Tens of thousands of people marched on Fifth Avenue in Manhattan in a show of solidarity with the Jewish State.
By Erin Viner
A New York City Police Department marching band led Sunday’s parade as other officers provided security.
The senior Israeli officials attended included Defense Minster Benny Gantz, Immigration and Absorption Minister Pnina Tamano-Shata and Diaspora Minister Nachman Shai. Members of Knesset who joined included Inbar Bezek of the Yesh Atid party, Gilad Kariv from Labor and the Likud’s Ofir Akunis. United Nations Ambassador Gilad Erdan participated, as did Israel’s top envoys to Australia, Bhutan, Brazil, Bulgaria, the Czech Republic, Guatemala, Latvia and Nauru; and Consul General to New York Asaf Zamir.
Prominent American politicians included current and past New York City Mayors, Eric Adams, Bill de Blasio and Rudy Giuliani respectively. The state’s members of the House of Representatives included Jewish-Americans Republican Lee Zeldin of the 1st congressional district and Democratic Jerrold Nadler from the 10th, as well as the 15th congressional district’s Afro-Latino Democrat Ritchie Torres. New York Governor Kathy Hochul marched with an Israeli flag next to State Attorney General Tish James and parade grandmaster Harley Lippman, who was involved in mediating Israel’s Abraham Accords normalization agreements with four Arab/Muslim countries in 2020.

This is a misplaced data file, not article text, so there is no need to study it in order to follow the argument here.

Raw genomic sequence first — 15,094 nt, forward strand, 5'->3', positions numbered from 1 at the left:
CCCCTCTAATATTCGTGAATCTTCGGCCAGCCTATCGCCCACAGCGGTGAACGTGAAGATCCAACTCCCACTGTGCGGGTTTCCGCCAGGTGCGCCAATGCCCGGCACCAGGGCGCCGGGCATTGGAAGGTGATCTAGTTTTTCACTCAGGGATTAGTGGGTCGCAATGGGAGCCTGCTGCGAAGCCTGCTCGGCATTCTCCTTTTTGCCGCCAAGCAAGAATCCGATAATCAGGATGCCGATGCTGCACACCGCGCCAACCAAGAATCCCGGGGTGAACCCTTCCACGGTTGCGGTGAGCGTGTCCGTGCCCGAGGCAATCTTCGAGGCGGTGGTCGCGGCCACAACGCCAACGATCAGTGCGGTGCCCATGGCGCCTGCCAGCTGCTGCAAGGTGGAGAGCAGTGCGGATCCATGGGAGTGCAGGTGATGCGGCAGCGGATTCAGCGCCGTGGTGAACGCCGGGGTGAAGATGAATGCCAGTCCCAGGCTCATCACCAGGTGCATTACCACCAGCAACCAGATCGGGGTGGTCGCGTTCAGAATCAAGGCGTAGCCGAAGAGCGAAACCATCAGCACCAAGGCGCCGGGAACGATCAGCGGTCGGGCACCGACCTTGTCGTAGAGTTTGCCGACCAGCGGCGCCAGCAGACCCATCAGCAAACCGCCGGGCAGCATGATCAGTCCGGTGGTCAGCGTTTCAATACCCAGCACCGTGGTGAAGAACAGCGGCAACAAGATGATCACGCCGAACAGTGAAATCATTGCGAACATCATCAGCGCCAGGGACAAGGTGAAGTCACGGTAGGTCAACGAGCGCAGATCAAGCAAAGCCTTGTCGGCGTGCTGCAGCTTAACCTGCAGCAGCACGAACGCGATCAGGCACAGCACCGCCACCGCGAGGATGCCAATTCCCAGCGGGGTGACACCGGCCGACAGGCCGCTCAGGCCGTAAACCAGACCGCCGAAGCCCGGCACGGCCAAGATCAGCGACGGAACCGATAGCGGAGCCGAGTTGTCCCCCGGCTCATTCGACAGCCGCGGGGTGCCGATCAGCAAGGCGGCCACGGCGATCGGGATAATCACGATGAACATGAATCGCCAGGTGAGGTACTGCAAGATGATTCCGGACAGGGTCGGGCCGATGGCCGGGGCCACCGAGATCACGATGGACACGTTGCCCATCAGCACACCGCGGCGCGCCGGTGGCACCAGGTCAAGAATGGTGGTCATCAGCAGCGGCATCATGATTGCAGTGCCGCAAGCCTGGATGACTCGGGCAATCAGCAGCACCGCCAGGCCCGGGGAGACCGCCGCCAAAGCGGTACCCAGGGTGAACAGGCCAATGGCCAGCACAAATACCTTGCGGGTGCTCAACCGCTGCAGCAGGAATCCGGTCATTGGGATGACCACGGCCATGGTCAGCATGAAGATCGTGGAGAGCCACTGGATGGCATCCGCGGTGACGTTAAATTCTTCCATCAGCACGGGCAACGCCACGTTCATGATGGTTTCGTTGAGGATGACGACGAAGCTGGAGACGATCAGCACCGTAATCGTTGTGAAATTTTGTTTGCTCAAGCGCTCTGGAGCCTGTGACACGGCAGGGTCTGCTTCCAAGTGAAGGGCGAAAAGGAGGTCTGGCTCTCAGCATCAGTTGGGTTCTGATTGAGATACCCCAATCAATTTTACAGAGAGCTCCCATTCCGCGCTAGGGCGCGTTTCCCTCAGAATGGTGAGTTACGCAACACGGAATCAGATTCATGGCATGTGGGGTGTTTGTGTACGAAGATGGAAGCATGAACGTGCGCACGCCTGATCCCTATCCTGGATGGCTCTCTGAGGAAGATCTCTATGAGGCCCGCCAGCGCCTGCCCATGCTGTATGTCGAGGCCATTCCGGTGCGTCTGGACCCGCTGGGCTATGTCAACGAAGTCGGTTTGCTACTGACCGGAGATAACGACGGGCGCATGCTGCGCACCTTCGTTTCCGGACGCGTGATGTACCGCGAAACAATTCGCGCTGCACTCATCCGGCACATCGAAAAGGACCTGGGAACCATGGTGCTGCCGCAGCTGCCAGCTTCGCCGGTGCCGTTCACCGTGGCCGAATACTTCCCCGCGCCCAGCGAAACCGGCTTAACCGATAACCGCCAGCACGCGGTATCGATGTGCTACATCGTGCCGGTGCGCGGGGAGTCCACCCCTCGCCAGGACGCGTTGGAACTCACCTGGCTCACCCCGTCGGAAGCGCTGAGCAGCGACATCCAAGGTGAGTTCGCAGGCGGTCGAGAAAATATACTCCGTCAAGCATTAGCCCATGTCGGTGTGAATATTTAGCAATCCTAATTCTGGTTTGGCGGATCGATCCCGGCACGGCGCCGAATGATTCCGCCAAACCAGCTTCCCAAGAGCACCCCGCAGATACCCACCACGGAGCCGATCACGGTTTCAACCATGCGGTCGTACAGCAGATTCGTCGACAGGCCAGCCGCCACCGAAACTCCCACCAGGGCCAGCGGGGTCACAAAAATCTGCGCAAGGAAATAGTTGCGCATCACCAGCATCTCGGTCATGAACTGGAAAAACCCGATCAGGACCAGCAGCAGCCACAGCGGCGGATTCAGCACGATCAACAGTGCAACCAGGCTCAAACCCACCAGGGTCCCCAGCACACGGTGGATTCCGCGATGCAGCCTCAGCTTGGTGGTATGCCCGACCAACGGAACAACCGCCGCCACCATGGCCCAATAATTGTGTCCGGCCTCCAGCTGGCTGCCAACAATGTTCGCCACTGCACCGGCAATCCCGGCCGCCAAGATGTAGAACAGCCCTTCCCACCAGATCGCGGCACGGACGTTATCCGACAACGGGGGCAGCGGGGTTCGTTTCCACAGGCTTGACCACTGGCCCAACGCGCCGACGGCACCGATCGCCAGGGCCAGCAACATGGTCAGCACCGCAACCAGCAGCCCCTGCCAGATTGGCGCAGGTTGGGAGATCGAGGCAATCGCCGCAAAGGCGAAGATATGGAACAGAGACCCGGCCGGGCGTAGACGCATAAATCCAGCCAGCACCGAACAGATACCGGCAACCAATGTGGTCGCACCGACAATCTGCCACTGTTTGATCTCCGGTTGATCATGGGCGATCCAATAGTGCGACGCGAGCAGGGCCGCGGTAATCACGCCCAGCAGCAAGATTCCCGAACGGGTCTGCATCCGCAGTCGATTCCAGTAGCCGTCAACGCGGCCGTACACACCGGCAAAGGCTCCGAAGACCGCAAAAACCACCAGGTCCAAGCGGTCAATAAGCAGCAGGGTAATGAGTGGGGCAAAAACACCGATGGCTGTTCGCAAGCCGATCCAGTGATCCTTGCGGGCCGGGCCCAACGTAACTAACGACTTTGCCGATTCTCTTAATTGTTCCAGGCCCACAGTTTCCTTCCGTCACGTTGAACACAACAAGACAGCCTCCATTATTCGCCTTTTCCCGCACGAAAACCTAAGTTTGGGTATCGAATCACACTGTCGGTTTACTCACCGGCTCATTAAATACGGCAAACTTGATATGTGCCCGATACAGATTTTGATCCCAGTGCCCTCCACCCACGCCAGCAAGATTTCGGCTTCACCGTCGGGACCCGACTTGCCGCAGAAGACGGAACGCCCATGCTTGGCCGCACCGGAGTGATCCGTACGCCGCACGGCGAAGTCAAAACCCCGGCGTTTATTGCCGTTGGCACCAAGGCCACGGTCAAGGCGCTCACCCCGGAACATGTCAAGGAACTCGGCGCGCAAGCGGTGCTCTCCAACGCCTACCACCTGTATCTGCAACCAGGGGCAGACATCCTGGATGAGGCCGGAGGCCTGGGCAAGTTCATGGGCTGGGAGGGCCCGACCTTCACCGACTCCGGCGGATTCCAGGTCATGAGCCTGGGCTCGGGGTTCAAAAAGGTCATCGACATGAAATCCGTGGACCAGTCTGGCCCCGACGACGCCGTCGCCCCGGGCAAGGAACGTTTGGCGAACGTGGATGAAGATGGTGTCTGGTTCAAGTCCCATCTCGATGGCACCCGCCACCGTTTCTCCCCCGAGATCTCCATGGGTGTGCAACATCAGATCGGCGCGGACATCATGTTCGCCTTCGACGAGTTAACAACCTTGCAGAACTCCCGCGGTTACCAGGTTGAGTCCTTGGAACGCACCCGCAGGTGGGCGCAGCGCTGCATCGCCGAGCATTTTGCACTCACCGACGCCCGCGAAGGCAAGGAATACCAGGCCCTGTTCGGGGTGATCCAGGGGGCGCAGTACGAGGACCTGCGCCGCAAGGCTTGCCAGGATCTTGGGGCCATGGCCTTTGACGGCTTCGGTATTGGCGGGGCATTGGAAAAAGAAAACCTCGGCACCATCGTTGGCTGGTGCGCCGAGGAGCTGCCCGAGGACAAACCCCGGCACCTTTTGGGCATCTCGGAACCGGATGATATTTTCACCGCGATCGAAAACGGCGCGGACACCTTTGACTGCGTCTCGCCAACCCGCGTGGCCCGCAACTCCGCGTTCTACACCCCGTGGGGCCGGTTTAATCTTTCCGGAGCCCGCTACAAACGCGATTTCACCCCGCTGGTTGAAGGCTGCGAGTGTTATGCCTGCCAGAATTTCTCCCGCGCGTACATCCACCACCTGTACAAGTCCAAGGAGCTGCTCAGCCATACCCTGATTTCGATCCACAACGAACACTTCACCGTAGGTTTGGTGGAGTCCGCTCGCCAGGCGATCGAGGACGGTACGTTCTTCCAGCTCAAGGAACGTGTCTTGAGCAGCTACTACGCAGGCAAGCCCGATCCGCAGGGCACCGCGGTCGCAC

The “Celebrate Israel” event had been held annually ever since 1965, but it was suspended over the past two years due to the coronavirus pandemic. The 2022 parade was held under the banner of “Together Again.”
“Israel is my home” and “the people of Israel live” were heard chanted in Hebrew by spectators waving a flurry of flags from both nations who lined the route, while a rap version of the iconic Jewish ballad Hava Nagila (meaning “Let us rejoice”) was performed.
Reported anti-Semitic attacks have spiked to the highest recorded level in New York City.
The parade sends out a “message of pride — that we’re proud Jews and others who are friends of Israel,” underscoring, “that we’re not afraid, that after [Arab] terrorism [against Israelis] – after attacks [on Jews] in Brooklyn and hate crimes – we’re not afraid to come and march on the most iconic street in New York, and to say we are here to celebrate Israel.”